Edgar Allan Poe Letter Sold at Auction, Karla Cornejo Villavicencio on Undocumented Lives, and More

by Staff

Every day Poets & Writers Magazine scans the headlines—publishing reports, literary dispatches, academic announcements, and more—for all the news that creative writers need to know. Here are today’s stories.

A handwritten letter by Edgar Allan Poe has sold at auction for $125,125. In the letter, Poe is writing to the editor of Graham’s Magazine, following up about payment for two articles. (Baltimore Sun)

In an interview with the New York Times, Karla Cornejo Villavicencio discusses writing The Undocumented Americans, and giving back to her community. “I hope that immigrants of all backgrounds are able to find themselves in it.”

Tyree Daye recalls the transformative experience of reading Angles of Ascent: A Norton Anthology of Contemporary African American Poetry. “Holding the brick of a book in my hands, I felt its weight, a tradition I was writing into, out of.” (Harriet)

“I wanted his voice to ring throughout this book.” Tamara Payne reflects on finishing her father’s biography of Malcolm X, The Dead Are Arising, after he died unexpectedly in 2018. (Kirkus)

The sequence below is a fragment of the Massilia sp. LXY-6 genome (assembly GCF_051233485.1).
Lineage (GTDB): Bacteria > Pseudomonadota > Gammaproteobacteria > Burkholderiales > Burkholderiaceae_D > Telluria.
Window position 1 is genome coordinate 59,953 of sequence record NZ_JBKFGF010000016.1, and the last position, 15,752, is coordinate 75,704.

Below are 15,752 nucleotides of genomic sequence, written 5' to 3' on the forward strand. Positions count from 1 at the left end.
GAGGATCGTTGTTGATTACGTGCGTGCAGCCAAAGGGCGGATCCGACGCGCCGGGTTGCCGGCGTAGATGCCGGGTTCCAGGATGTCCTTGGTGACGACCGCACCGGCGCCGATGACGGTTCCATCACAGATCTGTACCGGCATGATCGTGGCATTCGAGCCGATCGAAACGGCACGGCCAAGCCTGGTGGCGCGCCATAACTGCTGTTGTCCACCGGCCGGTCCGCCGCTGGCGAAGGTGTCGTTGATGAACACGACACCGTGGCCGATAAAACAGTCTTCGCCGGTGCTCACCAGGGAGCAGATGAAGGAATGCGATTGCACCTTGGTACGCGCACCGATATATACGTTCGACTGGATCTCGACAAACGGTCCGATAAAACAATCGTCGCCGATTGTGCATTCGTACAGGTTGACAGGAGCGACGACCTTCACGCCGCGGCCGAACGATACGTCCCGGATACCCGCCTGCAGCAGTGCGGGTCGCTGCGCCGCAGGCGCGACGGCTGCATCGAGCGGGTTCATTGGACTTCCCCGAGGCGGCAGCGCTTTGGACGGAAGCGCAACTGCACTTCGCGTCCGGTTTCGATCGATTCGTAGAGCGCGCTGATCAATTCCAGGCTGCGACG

“While I didn’t set out to write my mother’s story, the ideas of abandonment and loss and belonging have crept into my work and remained there.” Donna Hemans, the author of Tea by the Sea, traces how family history has informed her fiction. (Millions)

“I didn’t know about him at all, which is what intrigued me completely.” Douglas A. Martin shares how he came to write a novel about Branwell Brontë, the relatively unknown brother of the famed Brontë sisters. (Electric Literature)

Richard Lawson of Vanity Fair delivers a withering review of Ben Wheatley’s film adaptation of Daphne du Maurier’s Rebecca. “The garish new telling, starring Lily James and Armie Hammer, is barely worth a look at all.” 

Ari Braverman talks choosing a nameless protagonist for her debut novel, The Ballad of Big Feeling. “All of that felt so extraneous, because really, to me, it’s a narrative of internal life.” (Believer)